Harvard Students Battle For Union


SUPPORTERS of Harvard’s student unionisation effort held a rally in the Yard and delivered a petition to Massachusetts Hall on Wednesday, urging the University to drop its appeal to the federal National Labour Relations Board (NLRB).

The Harvard Graduate Students Union-United Auto Workers’ rally, held on the first anniversary of President Donald Trump’s election, accused Harvard of relying on the majority-Republican NLRB to stack the deck against the union effort.

Graduate student and union organiser Niharika N. Singh said during a speech at the rally: ‘It is not OK to use the Trump administration appointments to the labour board to roll back workers’ rights everywhere. It is not OK to deny your student-workers the right to a fair, democratic process.’

Union supporters rallied on the same day as US Senator Bernie Sanders penned a letter urging University President Drew G. Faust to support student unionisation. Sanders wrote: ‘I urge you to support the legal rights of research and teaching assistants at your university to form unions and bargain in good faith with them. After all, these workers are key to the success of your university.’

In July, the NLRB ruled that Harvard had not provided an adequate list of eligible voters ahead of the November 2016 unionisation election. By law, employers must distribute a list of all workers who are eligible to vote before union elections.

Weeks later, Harvard appealed that ruling to the five-person NLRB, labour law’s highest ruling body. Trump recently appointed two new Republican members and the board now has a conservative majority. It is unclear whether the board will decide to hear the case and, if so, when it will release its decision.

Harvard administrators have argued that the University is not trying to skirt labour law, instead holding that the original election was valid. A statement by Harvard University spokesperson Anna Cowenhoven said: ‘Students were well-informed, voted in large numbers, and, according to the initial vote count, voted against forming a union.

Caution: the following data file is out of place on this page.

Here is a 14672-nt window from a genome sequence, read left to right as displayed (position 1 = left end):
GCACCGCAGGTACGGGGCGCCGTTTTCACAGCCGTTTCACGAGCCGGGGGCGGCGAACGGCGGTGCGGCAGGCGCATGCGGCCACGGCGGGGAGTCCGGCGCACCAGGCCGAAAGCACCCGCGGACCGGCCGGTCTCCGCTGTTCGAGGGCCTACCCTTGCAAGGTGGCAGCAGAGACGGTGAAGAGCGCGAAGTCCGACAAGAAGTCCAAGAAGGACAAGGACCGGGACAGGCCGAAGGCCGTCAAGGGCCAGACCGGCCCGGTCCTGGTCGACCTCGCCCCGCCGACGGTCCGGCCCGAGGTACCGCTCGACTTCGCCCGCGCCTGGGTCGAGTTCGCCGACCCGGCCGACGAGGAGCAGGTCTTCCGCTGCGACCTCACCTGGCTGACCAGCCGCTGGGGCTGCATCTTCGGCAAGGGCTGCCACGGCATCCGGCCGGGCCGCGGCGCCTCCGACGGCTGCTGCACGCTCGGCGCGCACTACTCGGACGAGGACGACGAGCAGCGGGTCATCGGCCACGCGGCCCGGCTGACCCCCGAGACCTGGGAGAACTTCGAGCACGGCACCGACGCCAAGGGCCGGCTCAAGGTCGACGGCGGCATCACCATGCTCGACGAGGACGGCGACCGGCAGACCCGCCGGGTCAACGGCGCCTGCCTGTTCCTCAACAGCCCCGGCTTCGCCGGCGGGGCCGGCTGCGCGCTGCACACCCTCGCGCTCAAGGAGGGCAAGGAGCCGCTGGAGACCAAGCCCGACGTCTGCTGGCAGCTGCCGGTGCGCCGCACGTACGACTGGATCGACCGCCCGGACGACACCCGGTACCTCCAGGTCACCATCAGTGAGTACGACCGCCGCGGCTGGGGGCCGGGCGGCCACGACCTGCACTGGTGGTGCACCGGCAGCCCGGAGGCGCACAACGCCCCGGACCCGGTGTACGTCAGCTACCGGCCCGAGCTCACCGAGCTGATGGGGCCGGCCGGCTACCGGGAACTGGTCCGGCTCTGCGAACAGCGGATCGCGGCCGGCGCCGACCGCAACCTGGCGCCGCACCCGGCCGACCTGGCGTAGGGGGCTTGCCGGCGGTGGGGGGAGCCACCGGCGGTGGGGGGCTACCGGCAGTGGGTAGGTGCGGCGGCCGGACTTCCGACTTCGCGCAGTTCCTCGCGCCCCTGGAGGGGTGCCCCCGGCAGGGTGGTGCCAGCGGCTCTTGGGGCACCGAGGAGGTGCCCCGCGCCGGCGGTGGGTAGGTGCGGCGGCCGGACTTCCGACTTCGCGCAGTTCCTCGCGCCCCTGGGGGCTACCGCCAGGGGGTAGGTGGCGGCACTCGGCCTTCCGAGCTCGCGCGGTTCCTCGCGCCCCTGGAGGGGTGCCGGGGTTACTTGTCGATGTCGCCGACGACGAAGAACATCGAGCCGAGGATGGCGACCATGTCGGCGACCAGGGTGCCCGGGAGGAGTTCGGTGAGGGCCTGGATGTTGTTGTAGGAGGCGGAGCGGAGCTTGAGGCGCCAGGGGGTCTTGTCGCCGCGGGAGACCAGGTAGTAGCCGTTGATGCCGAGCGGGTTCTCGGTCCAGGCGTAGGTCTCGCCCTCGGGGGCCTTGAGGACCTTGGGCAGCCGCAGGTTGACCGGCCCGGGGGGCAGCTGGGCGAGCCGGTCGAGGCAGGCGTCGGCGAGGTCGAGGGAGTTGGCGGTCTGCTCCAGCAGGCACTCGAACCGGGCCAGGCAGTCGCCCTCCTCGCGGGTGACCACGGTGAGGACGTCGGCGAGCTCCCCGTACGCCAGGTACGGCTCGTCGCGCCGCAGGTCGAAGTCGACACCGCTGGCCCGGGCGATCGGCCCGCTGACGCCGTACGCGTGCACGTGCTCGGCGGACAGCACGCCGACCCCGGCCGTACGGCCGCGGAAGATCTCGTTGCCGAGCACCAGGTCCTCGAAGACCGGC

‘The University believes that the November 2016 election results, which reflect the votes and voices of well-informed students, should stand, and has appealed the Regional Director’s decision to the contrary.’

Abhinav Reddy, an alumnus of the Graduate School of Arts and Sciences who is still organising for HGSU-UAW, said he supports unionisation because students might not be able to ‘count on administrators here to look out for the best interests of me and my peers’.

He said that, as a graduate from the university he is disappointed that Harvard appealed to the federal NLRB. Reddy said: ‘It appals us to see my university’s name in the news, seeing them try to union bust, seeing them try to get in the way of democratic processes all across the country.’

Harvard has claimed that the decision to appeal does not deny voters’ democratic rights. A statement on the Harvard management website said: ‘Harvard students voted in large numbers, and they voted against unionisation, a fact that the HGSU-UAW does not acknowledge.

‘To drop the appeal and agree to a second election would be to ignore the votes and voices of the majority of eligible voters that were expressed through this election process. Harvard believes their votes should be respected and be allowed to stand.’